Jens Weidmann has decided to step down after nearly ten years as Germany’s central bank chief. This move comes weeks before a critical decision on the future of the Eurozone monetary policy.
- Since joining Bundesbank, Weidmann has been a major critic of the ultra-loose monetary policy adopted by the European Central Bank, where he fought alone against its bond-buying and negative interest rate policies.
- In a letter, Weidmann informed Bundesbank employees that he decided to quit at the end of the year, noting it is a good time to start a new chapter for Bundesbank.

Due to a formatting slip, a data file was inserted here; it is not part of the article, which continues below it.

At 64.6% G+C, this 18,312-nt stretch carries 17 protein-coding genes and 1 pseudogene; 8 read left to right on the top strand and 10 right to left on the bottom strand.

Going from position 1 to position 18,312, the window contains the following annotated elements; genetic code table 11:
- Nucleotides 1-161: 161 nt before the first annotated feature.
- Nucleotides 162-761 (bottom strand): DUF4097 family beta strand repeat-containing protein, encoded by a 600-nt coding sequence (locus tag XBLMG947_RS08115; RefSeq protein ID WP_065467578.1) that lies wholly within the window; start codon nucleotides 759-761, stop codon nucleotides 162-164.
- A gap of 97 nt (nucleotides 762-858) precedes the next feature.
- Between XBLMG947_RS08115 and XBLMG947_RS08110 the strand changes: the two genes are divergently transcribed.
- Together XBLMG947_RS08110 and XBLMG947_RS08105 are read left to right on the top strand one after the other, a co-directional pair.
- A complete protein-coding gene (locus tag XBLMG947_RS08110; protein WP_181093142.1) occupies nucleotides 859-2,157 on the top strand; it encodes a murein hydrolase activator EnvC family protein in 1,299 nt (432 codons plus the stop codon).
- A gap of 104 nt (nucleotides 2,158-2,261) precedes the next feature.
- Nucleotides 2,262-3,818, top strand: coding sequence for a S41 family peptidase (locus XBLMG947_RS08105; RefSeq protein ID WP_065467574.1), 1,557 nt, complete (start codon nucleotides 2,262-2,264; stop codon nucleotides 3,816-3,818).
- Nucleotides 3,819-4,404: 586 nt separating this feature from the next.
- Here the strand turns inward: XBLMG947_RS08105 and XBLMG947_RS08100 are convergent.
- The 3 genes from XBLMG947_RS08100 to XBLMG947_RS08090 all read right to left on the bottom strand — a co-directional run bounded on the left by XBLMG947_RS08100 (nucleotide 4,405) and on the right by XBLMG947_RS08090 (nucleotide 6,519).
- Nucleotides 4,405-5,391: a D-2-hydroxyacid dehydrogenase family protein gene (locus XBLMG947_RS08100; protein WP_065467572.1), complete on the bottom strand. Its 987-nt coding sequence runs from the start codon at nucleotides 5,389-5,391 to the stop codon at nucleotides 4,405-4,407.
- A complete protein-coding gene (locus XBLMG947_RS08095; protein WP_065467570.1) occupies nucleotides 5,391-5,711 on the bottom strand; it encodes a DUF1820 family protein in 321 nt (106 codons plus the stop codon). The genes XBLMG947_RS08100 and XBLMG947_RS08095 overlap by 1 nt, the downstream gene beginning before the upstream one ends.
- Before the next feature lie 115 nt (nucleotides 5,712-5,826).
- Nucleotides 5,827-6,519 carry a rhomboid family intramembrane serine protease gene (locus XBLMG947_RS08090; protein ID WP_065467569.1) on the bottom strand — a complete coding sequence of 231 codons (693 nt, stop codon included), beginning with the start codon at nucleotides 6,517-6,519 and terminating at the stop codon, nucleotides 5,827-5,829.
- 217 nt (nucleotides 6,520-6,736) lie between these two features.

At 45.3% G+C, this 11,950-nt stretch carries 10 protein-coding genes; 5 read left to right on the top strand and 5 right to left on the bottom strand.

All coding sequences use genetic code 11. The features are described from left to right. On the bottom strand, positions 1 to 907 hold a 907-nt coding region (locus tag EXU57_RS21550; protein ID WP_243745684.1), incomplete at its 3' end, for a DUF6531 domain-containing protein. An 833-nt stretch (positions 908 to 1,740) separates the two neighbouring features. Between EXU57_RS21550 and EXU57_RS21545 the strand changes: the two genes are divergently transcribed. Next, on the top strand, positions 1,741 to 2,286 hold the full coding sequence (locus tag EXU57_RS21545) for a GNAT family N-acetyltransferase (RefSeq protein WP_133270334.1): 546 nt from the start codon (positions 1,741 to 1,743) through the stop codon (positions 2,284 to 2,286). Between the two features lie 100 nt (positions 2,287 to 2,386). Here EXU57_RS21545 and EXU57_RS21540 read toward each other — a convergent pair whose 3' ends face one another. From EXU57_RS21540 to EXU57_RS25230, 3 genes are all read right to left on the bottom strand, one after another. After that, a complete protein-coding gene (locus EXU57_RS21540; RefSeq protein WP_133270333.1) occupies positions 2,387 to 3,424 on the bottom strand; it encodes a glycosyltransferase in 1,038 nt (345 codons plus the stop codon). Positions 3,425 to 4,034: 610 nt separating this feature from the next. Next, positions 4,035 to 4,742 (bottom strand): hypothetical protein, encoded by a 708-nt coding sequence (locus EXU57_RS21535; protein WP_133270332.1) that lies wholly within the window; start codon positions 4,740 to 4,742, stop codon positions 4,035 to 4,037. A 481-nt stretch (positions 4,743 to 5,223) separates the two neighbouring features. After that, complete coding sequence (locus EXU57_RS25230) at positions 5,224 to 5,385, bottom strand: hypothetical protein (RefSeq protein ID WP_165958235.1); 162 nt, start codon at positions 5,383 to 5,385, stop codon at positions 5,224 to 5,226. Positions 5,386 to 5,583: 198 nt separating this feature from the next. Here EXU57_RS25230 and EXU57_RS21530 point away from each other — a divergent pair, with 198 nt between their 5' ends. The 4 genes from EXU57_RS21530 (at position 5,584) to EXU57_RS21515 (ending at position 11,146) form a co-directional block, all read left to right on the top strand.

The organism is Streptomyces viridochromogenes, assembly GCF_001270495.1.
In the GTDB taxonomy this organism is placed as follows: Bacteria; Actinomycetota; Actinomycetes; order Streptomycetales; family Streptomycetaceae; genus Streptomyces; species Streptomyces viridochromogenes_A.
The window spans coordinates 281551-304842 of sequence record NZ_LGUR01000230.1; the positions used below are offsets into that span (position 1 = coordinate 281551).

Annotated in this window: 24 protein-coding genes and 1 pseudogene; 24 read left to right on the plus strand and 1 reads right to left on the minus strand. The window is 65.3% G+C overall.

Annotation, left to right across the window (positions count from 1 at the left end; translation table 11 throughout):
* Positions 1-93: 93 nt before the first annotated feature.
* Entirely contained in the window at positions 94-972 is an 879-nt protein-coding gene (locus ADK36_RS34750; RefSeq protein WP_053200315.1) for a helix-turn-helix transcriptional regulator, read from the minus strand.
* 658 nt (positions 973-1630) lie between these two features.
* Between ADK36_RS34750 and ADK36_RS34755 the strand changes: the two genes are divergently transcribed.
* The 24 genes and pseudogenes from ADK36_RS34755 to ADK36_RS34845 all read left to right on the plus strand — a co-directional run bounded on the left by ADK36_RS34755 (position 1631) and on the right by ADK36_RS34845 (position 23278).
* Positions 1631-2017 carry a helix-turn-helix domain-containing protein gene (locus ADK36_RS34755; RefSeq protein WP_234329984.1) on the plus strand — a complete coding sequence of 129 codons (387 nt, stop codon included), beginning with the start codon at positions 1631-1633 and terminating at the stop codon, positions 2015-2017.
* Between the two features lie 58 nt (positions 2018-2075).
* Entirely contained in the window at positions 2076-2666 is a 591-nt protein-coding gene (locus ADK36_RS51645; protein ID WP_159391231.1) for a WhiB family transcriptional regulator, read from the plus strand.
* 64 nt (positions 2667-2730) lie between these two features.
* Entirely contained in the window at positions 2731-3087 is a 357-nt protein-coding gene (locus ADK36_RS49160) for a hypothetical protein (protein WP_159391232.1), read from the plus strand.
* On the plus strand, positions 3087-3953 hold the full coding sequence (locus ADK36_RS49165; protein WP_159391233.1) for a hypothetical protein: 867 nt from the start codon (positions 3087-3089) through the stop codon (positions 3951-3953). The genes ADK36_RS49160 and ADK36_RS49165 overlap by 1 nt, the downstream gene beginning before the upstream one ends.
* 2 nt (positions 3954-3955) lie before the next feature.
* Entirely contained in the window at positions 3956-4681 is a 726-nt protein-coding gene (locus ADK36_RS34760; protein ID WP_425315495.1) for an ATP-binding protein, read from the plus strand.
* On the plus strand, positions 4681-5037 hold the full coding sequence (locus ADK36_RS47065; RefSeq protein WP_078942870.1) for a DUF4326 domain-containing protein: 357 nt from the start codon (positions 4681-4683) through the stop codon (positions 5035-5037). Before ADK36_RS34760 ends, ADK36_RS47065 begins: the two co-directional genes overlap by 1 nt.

- The decision comes as German political parties are deadlocked in negotiations to form the country’s first three-party ruling coalition government since the 1950s.
Before his appointment to head the Bundesbank in 2011, Weidmann worked as an advisor to Chancellor Angela Merkel. Merkel’s center-right Christian Democrat party suffered the worst-ever defeat in last month’s election.
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